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Interview With Matt Colebourne, CEO of coComment

By March 10, 2008July 30th, 2023One Comment

Farhad Divecha, Director of AccuraCast interviewed Matt Colebourne, CEO of coComment to find out more about his company, the advantages of unified conversation management and the future of blogging worldwide. The conversation took some very interesting turns, especially when the discussion turned to censorship and how services like coComment could help or hurt vulnerable groups in third world countries.

coComment allows users to keep track of all the comments and discussions they are participating in or observing on the web. Users get notified when someone adds to their comment stream or discussion. And, if they’re bloggers, the users can display the comments they make elsewhere back on their own blog.

Farhad Divecha: Let’s start with a quick introduction of what coComment is all about…

Matt ColebourneMatt Colebourne: Certainly, we are one stop shop to track, manage, share,and explore conversations on the Web. We can keep track of all the conversations that an individual is having, and so they can place comments on 50 different sites, local forums and whole bunch of different places. We will follow all those conversation and they will receive updates. We would also allow them to share those conversations with other people via, say their Facebook profile or any other profile for that matter. Currently we have about fourteen and a half million that we are tracking on a thousands of different sites.

Farhad: So could you essentially pick conversations from a number of places and syndicate or show them on any other place that you wanted to?

Matt: Yes, exactly. And all of your conversation will show up on your profile page on coComment.

Farhad: Can users then decide who can see these conversations and who cannot or is everything just public information?

Matt: Users can decide. The new version gives users the opportunity, should they wish to control who can see everything they say.

Farhad: Let’s talk a bit about the social aspect of this. I find this concept quite interesting because one of the problems that I personally face, and in fact quite a few of the people I have spoken to recently also face, is the problem of too much social variety. We all have profiles on a number of different networks and blogs that we visit regularly.

You start talking in one place about one thing; you like the discussion there and you might share it with a few friends by then starting a new conversation elsewhere about the same topic. A little bit down the line you see somebody else talking about the same topic, and you pipe in there. Soon you have participated in a conversation on the same topic in 10 different places with 10 different people, and you start losing track of what you have said. How does coComment’s offering tie in that social aspect and does it rely in some ways on everybody who is conversing with you also using it?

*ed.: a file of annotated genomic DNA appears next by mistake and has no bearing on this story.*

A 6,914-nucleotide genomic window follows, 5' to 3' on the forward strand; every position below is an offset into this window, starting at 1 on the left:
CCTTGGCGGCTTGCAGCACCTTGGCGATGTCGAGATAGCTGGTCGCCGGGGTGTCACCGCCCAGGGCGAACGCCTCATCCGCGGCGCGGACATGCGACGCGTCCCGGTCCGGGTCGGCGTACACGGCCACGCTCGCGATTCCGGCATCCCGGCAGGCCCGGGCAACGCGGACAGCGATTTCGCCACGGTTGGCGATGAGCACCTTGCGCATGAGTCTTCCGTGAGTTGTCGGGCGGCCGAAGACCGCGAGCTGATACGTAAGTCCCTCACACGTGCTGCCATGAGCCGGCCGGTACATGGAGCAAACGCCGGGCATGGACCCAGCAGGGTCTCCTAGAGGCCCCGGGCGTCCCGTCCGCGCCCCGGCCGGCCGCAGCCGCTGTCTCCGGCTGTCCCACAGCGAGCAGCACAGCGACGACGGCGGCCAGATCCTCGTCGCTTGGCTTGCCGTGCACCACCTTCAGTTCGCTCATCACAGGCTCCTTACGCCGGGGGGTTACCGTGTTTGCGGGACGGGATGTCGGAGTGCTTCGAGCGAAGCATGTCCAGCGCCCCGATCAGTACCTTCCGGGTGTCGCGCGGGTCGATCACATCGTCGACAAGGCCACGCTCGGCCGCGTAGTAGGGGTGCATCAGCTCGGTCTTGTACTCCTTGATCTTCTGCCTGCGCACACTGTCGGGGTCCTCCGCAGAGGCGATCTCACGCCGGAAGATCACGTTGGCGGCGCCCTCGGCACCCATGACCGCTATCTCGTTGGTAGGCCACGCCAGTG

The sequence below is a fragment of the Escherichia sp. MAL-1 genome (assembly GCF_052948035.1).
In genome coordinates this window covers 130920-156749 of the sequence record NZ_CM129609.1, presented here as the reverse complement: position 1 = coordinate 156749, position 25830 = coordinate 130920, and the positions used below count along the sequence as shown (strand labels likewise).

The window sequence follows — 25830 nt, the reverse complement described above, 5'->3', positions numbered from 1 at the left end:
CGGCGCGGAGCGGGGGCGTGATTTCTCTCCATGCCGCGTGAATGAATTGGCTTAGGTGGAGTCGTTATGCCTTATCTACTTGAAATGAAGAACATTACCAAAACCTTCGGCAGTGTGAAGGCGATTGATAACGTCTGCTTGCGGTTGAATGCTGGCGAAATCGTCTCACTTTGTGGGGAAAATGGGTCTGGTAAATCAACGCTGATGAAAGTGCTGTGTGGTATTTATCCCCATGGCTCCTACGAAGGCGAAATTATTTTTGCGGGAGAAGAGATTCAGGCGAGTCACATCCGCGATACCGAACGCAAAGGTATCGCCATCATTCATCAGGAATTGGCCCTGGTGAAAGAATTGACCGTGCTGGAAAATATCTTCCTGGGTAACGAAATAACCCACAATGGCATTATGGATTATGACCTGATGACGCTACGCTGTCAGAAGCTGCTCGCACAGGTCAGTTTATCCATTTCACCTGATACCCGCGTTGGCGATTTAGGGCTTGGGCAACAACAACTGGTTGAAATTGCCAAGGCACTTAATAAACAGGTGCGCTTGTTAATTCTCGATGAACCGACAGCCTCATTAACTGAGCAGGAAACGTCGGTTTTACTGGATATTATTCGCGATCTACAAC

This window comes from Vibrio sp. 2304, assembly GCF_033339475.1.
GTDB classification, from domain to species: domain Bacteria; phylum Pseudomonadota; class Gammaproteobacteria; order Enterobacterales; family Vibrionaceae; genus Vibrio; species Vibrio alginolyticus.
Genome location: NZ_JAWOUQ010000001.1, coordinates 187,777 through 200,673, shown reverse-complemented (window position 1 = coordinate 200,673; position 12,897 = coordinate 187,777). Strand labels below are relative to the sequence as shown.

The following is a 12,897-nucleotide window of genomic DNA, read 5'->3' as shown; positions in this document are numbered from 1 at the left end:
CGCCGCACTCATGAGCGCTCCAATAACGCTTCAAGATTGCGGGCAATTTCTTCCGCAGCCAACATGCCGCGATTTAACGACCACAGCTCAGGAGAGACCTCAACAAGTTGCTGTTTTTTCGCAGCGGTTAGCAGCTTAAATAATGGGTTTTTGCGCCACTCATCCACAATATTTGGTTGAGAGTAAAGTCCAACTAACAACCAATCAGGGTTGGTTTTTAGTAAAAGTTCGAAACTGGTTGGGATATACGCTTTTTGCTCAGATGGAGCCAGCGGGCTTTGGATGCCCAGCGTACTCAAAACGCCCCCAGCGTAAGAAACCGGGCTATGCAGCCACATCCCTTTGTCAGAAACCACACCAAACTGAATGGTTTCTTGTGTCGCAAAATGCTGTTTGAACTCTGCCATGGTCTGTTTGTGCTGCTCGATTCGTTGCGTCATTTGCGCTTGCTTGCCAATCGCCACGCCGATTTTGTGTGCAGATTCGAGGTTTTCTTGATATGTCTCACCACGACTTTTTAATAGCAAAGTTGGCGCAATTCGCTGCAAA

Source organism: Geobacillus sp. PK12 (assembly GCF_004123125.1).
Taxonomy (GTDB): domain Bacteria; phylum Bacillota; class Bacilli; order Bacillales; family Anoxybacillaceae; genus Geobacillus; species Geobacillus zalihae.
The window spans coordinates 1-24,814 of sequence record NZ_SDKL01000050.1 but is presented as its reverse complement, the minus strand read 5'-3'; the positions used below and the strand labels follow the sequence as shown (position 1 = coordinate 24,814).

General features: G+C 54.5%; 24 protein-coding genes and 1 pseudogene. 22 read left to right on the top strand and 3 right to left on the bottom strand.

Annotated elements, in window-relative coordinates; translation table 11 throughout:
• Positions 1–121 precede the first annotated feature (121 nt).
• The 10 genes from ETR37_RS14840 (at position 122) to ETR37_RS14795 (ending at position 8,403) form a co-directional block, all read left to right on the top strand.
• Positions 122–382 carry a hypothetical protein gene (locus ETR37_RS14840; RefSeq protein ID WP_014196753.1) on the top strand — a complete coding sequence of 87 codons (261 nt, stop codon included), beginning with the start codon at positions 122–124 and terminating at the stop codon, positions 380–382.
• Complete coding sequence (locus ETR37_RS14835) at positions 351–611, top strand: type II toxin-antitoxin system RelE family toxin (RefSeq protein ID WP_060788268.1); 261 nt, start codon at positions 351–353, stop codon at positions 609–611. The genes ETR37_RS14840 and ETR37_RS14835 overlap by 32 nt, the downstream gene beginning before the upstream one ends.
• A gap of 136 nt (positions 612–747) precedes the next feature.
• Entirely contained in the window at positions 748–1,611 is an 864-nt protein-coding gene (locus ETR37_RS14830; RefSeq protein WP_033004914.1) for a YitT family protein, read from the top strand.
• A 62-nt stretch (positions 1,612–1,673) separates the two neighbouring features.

Matt: No not necessarily; because you can bring people in the conversation using a range of third-party tools such as Twitter but I think what makes a great conversation the first thing is the topic should be something that the audience is interested in, and the other thing is that people who participate in the conversation. For example you could visit a cathedral and just have a look around, which isn’t the most exciting thing for me. However, if the tour guide I appointed was absolutely mesmerising and told me the history of the place and really brought it to life, I would have had a different experience and enjoyed the same activity thoroughly.

For us the question was therefore, if that is what makes a good conversation, how do we bring this model online? We are not trying to build a social network. What we are doing is allowing the natural conversational behaviour to operate on the Internet, allowing people to share stories and getting others to participate.

Farhad: In some ways, though, that still leaves one slight problem unsolved … if you have these conversations in 10 different places, and they might be conversations around a really interesting topic and in each of those places you have two or three really interesting participants with whom you want to carry on the conversation, you still have to go to 10 different places to carry on that conversation, or somehow get all of them to converge in one place.

Matt: Bear in mind that all of those conversation are tracked in a single location, so you are only ever 1 click away from each one. What the system will also do is tell you who your neighbours are, and so therefore point out to you that they are commenting on the four different blogs that you’re commenting on, and therefore you should possibly connect to them. What coComment cannot do is take the user away from the site. So while you can’t bring the conversations together, what you can do is view them all in the same location so that it becomes much easier.

Farhad: That’s good because it does take the pain away to a great degree.

Now let’s talk a little bit now about the reason we actually got in touch in the first place. A post that we published in mid-January talked about the Government of India’s plans to regulate blogging and whether that was a good idea. Also, in recent times we have had a lot of different stories come up in the news from countries like Russia, China and Iraq where people do not enjoy freedom of speech as we do. People in these countries use blogs to voice their opinions and use search engines like Google to find information.

In countries like Iraq where people are not typically connected, even now, to the World Wide Web, and the newspapers are controlled by the government or the dictatorships, people use blogs and the Internet in general to voice opinions that otherwise would never be heard.

How is coComment changing that, or making it easier to give a voice to individuals from the various parts of the world where normally one would never have heard their opinions?

Matt: Firstly the biggest one, probably, is access to a larger audience. What could have been a small cry lost in the wilderness could now be heard by millions if what the individual was saying was relevant.

There is also the bigger issue of freedom of speech. What people who oppose that individual’s freedom of speech tend to use as defence is the disruption created and the impact on other individuals. What we’re doing here is saying “let’s turn things round a little bit.” What we say to people is “let us not impinge on what people want to say,” we say this to publishers, brand owners and corporations as well, “because if the users don’t say it here, they will say it somewhere else, and you may never know about it.”